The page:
Keen to reproduce an ancient design from a digital file? Or send a unique invitation that puts the class into classic? Maybe you need to give a whisky label that authentic touch. Charming and elegant, letterpress is currently enjoying a resurgence and is an art in its own right, with skills passed down through generations.
The gratifying physical placement of type and its subsequent impression onto paper, is admired by the hobbyist and wedding planner alike, and a specialist printer ensures the ink simply ‘kisses’ the paper – barely impressing the paper, and leaving a slightly uneven coverage of ink so no two copies are ever the same.
It’s the crisp definition of text, combined with these slight imperfections that many brands are looking for – symbols of care, craftsmanship, occasion, individuality and uniqueness that just can’t be conveyed with an everyday digital print.
A classic printing process which adds status to your document. Ideal for invitations and other communications designed to convey character.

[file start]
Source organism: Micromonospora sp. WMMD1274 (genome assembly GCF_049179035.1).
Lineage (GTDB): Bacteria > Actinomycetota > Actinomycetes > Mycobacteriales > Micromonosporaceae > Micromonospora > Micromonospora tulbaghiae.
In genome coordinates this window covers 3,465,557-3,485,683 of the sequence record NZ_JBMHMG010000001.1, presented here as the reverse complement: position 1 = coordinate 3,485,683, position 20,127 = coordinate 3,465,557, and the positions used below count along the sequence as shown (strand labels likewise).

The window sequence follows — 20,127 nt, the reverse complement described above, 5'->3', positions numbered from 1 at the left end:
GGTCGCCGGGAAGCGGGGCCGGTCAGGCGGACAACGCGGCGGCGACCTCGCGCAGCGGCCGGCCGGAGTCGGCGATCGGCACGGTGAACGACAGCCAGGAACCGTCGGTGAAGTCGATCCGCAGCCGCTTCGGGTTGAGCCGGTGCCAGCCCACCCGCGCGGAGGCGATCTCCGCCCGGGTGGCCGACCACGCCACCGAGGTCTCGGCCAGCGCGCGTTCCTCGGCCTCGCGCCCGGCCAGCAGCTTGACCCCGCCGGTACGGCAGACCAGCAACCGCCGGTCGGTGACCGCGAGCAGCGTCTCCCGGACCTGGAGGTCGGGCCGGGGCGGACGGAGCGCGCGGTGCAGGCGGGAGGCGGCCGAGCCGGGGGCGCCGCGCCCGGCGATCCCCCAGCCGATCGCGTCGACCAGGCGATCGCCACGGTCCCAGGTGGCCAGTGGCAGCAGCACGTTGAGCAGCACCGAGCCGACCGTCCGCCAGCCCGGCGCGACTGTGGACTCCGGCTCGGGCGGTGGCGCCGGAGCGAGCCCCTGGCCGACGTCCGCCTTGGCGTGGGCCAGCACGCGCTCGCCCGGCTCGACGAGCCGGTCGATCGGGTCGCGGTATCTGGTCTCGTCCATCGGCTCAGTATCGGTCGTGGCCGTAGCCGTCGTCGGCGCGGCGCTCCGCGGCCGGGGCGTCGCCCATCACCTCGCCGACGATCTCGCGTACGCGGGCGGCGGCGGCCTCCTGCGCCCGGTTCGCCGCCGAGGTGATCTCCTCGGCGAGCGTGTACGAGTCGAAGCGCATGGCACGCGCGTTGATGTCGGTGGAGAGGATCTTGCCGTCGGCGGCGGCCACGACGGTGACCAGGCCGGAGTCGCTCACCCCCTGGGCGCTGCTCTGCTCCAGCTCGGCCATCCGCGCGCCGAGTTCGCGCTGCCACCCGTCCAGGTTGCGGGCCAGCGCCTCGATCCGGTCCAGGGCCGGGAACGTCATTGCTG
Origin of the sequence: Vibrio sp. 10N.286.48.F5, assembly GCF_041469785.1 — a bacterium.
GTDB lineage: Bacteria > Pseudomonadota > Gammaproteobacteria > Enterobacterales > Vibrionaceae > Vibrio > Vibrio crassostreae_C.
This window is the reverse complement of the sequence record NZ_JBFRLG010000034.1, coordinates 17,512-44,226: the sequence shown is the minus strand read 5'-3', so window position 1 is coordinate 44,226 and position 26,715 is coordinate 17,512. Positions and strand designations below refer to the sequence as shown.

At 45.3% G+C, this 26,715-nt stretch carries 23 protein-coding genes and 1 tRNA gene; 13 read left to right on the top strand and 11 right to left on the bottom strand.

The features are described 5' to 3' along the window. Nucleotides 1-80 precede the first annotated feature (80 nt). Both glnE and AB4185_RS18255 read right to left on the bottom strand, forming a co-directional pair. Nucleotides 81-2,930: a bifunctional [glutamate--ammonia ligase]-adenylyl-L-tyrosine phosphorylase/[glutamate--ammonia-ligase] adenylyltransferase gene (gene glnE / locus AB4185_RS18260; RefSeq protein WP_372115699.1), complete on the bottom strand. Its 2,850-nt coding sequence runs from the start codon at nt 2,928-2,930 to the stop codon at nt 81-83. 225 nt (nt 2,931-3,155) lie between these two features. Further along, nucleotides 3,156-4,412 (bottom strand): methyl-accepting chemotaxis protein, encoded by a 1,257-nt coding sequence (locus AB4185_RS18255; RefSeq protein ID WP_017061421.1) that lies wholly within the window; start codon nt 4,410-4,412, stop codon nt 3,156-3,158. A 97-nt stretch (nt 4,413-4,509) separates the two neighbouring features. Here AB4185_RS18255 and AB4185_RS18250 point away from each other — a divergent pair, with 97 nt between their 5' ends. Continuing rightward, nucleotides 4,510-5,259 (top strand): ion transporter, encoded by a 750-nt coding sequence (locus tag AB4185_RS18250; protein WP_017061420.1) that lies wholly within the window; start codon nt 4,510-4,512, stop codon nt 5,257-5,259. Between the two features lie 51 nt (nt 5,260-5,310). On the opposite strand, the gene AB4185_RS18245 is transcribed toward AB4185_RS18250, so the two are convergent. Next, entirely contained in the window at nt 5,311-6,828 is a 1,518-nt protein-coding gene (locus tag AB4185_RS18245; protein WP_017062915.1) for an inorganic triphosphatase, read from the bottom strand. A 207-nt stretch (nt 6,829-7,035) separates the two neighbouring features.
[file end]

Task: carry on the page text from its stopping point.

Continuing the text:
Particularly suited to applications where a heavy weight board is appropriate.
A classic technique that has never failed to leave its mark since the very origins of printing.
- Distinctive traditional printing with many applications
- Particularly suited to gsm board materials
- Combine with other processes in our collection for classic results
Letterpress publishing has recently undergone a revival in the USA, Canada, and the UK, under the general banner of the ‘Small Press Movement’. Renewed interest in letterpress was fueled by Martha Stewart Weddings magazine, which began using pictures of letterpress invitations in the 1990s. The beauty and texture became appealing to brides who began wanting letterpress invitations instead of engraved, thermographed, or offset-printed invitations. At the same time, presses were being discarded by commercial print shops, and became affordable and available to artisans throughout the country. Popular presses are, in particular, Vandercook cylinder proof presses and Chandler & Price platen presses. In the UK there is particular affection for the Arab press, built by Josiah Wade in Halifax.
Affordable photopolymer platemakers and milled aluminum bases have allowed letterpress printers to produce type and images derived from digital fonts and scans. Photopolymer plates have encouraged the rise of “digital letterpress” in the 21st Century.